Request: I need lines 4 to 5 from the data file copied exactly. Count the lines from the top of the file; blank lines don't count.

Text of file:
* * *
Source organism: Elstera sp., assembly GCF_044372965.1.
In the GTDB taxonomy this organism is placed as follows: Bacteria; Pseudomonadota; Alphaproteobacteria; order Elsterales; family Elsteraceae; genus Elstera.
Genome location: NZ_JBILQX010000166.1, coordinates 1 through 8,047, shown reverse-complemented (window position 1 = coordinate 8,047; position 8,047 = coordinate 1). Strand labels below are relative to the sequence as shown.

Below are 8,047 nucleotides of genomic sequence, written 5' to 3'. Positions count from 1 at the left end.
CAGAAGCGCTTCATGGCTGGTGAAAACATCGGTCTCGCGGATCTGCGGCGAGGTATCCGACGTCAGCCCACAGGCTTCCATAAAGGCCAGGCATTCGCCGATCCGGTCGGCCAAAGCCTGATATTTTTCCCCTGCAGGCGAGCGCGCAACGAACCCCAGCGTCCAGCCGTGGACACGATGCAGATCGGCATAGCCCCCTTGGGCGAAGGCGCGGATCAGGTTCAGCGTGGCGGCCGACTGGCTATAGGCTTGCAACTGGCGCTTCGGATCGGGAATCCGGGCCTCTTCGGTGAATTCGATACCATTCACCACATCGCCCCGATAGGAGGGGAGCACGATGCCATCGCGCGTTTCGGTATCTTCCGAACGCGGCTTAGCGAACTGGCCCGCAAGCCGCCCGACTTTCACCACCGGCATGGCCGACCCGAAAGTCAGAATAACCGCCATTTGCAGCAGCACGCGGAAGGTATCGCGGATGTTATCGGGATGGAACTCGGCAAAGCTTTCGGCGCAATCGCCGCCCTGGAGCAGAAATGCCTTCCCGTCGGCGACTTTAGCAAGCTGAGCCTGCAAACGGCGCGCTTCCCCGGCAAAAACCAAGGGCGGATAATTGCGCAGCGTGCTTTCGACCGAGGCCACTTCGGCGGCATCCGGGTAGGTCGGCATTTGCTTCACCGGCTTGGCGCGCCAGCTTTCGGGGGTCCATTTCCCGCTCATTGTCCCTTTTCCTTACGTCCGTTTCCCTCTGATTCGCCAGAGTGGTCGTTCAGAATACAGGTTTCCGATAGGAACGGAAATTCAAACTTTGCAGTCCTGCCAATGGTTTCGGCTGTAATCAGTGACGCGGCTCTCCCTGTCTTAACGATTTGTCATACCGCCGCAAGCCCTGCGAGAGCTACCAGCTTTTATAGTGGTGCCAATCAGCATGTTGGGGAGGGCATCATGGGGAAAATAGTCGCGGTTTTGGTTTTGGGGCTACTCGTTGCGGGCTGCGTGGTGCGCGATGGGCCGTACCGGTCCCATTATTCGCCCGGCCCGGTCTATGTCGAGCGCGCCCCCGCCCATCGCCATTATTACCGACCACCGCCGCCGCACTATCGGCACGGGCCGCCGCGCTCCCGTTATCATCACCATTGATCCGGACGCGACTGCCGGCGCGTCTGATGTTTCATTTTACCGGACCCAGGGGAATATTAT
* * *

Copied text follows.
Below are 8,047 nucleotides of genomic sequence, written 5' to 3'. Positions count from 1 at the left end.
CAGAAGCGCTTCATGGCTGGTGAAAACATCGGTCTCGCGGATCTGCGGCGAGGTATCCGACGTCAGCCCACAGGCTTCCATAAAGGCCAGGCATTCGCCGATCCGGTCGGCCAAAGCCTGATATTTTTCCCCTGCAGGCGAGCGCGCAACGAACCCCAGCGTCCAGCCGTGGACACGATGCAGATCGGCATAGCCCCCTTGGGCGAAGGCGCGGATCAGGTTCAGCGTGGCGGCCGACTGGCTATAGGCTTGCAACTGGCGCTTCGGATCGGGAATCCGGGCCTCTTCGGTGAATTCGATACCATTCACCACATCGCCCCGATAGGAGGGGAGCACGATGCCATCGCGCGTTTCGGTATCTTCCGAACGCGGCTTAGCGAACTGGCCCGCAAGCCGCCCGACTTTCACCACCGGCATGGCCGACCCGAAAGTCAGAATAACCGCCATTTGCAGCAGCACGCGGAAGGTATCGCGGATGTTATCGGGATGGAACTCGGCAAAGCTTTCGGCGCAATCGCCGCCCTGGAGCAGAAATGCCTTCCCGTCGGCGACTTTAGCAAGCTGAGCCTGCAAACGGCGCGCTTCCCCGGCAAAAACCAAGGGCGGATAATTGCGCAGCGTGCTTTCGACCGAGGCCACTTCGGCGGCATCCGGGTAGGTCGGCATTTGCTTCACCGGCTTGGCGCGCCAGCTTTCGGGGGTCCATTTCCCGCTCATTGTCCCTTTTCCTTACGTCCGTTTCCCTCTGATTCGCCAGAGTGGTCGTTCAGAATACAGGTTTCCGATAGGAACGGAAATTCAAACTTTGCAGTCCTGCCAATGGTTTCGGCTGTAATCAGTGACGCGGCTCTCCCTGTCTTAACGATTTGTCATACCGCCGCAAGCCCTGCGAGAGCTACCAGCTTTTATAGTGGTGCCAATCAGCATGTTGGGGAGGGCATCATGGGGAAAATAGTCGCGGTTTTGGTTTTGGGGCTACTCGTTGCGGGCTGCGTGGTGCGCGATGGGCCGTACCGGTCCCATTATTCGCCCGGCCCGGTCTATGTCGAGCGCGCCCCCGCCCATCGCCATTATTACCGACCACCGCCGCCGCACTATCGGCACGGGCCGCCGCGCTCCCGTTATCATCACCATTGATCCGGACGCGACTGCCGGCGCGTCTGATGTTTCATTTTACCGGACCCAGGGGAATATTAT